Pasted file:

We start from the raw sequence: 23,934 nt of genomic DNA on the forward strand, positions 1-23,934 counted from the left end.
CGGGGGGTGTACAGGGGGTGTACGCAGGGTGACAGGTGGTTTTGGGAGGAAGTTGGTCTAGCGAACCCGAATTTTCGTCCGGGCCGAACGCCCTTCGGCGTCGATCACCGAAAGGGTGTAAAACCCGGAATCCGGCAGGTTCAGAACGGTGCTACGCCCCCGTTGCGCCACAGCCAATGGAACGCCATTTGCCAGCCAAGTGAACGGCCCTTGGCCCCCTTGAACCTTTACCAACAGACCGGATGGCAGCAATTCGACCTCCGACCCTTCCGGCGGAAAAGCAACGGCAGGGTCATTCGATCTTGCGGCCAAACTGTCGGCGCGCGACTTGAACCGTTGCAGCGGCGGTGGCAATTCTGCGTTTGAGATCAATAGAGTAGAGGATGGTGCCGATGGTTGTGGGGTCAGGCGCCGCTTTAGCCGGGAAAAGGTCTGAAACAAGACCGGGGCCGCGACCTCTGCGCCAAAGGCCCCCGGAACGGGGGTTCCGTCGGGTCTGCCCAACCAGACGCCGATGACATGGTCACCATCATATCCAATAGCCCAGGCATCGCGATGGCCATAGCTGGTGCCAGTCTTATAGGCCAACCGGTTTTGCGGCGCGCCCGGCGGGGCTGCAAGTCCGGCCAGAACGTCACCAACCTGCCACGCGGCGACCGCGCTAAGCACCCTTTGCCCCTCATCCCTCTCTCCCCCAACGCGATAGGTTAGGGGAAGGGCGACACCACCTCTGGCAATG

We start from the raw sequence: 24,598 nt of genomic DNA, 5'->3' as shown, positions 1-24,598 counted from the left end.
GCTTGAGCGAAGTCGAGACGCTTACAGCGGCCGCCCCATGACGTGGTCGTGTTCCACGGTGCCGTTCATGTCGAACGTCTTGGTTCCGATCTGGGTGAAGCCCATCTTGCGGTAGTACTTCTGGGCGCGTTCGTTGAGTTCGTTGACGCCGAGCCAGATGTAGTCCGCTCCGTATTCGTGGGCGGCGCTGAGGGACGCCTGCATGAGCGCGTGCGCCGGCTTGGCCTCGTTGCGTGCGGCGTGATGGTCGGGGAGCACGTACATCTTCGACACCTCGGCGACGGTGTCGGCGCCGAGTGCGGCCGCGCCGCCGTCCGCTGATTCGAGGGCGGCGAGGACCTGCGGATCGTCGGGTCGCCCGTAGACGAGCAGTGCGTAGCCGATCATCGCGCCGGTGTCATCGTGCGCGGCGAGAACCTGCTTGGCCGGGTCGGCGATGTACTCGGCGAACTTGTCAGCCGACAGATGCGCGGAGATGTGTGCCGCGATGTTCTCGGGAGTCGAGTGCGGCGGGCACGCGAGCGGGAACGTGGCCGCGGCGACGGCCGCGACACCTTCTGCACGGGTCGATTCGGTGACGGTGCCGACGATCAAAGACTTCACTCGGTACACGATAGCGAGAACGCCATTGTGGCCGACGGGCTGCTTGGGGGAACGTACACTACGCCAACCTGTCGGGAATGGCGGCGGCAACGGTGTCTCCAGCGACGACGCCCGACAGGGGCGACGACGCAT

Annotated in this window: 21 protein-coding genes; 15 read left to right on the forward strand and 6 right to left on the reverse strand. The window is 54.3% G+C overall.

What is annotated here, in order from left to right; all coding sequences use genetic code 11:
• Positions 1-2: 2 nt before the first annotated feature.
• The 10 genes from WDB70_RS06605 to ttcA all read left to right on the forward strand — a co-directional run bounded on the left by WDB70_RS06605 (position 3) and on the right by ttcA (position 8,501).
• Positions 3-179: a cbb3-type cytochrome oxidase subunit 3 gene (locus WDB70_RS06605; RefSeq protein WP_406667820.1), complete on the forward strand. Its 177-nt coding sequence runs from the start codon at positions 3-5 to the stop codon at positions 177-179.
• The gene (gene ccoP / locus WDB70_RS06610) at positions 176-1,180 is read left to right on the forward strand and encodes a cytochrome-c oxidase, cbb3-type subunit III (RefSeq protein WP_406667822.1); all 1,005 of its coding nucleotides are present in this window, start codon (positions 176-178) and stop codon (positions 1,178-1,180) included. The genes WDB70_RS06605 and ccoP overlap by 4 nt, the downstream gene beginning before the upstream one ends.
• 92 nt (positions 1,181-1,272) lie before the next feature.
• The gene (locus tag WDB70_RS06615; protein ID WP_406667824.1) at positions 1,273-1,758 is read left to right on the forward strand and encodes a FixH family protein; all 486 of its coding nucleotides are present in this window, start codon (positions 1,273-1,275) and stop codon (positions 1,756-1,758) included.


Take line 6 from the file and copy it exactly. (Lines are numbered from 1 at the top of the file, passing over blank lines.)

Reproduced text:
What is annotated here, in order from left to right; all coding sequences use genetic code 11: